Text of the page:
6. This is mostly what I've been up to of late. I do still love making daggers, fighter, hunters and folders but the Instagram market has been snapping kitchen knives up this year! I like kitchen knives, because I like to cook and have done so a lot, because of the challenge inherent in these particularly performance-first knives, and because of the large canvas they often afford for the pattern welder! Sorry for the few lower quality pics... sometimes you already have it sold, and only have time for a quick snap before shipping...
  7. Beautiful work! Question: Do you use foot control or palm control on that Lindsay Classic?
  8. Excellent! Those look great, I really like the fullers in particular. What a good feeling it must be to be back up and running. How does the new shop compare to the old? More space? Different feel? Nice to be somewhere new?
  9. Another thing to think about is possible cross breeze or moving air in the shop... that can really wreak havoc with shielding gas. If you can, tipping it over so you're welding flat rather than up or down would be preferable. Often just because a weld could be performed vertical doesn't mean that's necessarily ideal given your particular situation, equipment, or experience.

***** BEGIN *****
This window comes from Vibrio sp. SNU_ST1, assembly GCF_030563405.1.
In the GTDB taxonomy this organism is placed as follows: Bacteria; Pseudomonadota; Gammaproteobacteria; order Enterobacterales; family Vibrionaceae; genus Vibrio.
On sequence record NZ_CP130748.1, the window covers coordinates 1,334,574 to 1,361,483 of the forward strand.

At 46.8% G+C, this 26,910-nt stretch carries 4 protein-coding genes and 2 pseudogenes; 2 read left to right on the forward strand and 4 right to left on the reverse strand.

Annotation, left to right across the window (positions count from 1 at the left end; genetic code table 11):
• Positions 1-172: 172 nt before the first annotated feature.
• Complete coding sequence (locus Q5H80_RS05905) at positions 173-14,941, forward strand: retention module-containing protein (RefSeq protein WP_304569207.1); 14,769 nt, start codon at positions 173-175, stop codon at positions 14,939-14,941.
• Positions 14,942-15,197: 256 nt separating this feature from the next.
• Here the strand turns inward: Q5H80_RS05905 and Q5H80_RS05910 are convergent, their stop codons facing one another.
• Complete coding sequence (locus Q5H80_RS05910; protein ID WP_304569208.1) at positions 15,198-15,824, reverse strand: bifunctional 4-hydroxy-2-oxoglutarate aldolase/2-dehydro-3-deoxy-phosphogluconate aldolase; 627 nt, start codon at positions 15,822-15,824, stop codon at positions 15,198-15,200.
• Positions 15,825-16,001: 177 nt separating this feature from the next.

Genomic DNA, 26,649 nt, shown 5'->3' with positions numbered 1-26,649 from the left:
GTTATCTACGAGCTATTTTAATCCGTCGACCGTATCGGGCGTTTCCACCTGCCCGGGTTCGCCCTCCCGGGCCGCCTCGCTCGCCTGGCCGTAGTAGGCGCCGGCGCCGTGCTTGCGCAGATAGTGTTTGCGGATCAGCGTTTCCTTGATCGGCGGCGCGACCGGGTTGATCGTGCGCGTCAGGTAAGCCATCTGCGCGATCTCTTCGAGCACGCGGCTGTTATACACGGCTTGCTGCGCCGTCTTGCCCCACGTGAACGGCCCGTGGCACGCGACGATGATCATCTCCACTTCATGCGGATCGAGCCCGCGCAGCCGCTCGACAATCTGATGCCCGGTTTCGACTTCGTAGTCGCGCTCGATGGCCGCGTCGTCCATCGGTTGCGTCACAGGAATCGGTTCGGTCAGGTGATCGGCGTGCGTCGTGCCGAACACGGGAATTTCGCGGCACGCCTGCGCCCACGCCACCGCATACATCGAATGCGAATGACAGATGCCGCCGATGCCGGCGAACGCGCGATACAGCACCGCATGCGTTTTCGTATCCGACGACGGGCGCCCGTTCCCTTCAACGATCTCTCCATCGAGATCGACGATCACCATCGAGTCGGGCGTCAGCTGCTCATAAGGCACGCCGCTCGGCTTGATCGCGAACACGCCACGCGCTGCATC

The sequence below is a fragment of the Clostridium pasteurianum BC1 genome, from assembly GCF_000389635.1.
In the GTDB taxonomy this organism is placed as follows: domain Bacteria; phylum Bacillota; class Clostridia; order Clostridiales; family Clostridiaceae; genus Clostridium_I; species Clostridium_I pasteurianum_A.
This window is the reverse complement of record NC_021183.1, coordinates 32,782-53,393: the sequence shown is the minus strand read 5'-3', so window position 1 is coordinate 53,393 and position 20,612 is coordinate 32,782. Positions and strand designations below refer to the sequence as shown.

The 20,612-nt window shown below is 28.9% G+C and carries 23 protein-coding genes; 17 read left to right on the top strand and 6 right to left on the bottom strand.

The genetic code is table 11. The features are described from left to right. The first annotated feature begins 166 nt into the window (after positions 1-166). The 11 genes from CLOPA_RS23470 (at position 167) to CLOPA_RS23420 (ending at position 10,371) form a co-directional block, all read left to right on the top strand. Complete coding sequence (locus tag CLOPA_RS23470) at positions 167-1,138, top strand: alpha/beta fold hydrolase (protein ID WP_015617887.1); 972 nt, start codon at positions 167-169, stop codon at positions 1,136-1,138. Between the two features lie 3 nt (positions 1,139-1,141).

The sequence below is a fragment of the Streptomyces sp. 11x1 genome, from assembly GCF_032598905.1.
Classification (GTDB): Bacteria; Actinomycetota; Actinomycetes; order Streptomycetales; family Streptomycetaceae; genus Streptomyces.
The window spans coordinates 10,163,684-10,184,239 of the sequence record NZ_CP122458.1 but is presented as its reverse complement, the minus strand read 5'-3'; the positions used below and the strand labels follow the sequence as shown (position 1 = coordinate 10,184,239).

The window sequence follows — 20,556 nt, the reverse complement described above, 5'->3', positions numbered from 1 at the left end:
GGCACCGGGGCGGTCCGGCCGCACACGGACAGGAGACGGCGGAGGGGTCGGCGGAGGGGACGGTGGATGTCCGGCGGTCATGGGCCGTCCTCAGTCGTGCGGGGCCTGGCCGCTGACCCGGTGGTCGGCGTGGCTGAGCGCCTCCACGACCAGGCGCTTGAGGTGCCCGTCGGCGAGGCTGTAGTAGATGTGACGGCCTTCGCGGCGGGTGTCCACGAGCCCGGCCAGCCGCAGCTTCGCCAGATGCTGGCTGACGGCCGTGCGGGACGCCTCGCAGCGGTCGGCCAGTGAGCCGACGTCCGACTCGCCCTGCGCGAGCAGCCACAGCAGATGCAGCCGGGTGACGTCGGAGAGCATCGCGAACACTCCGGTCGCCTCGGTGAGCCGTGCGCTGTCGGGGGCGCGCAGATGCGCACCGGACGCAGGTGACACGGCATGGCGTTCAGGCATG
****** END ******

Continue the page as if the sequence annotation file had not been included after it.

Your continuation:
10. I'm not gonna sugar coat this, I'd abandon that frame etc. and just make forging dies for the log splitter. That's going to work better and be safer. Those welds do not look trustworthy and the design of everything really suggests an unfamiliarity with forging press necessities. You need to have good strong welds and a good strong guide system.
  11. Another nice thing about 400 series is that, unlike 300's, they stick to a magnet... so if a surface grinder is a big part of your san mai process, like me, that works with the mag chuck on the machine.
  12. Great video! My favorite part though is Busta with "Gimme Some More" in the background at 4:30... I rock that stuff too pretty often when forging!
  13. Hey Joshua, I didn't see until now that you'd posted this here! Jeez, I need to visit the Forums more often.... Anyway, thanks a lot! I'm having a blast with all my pattern welding tooling...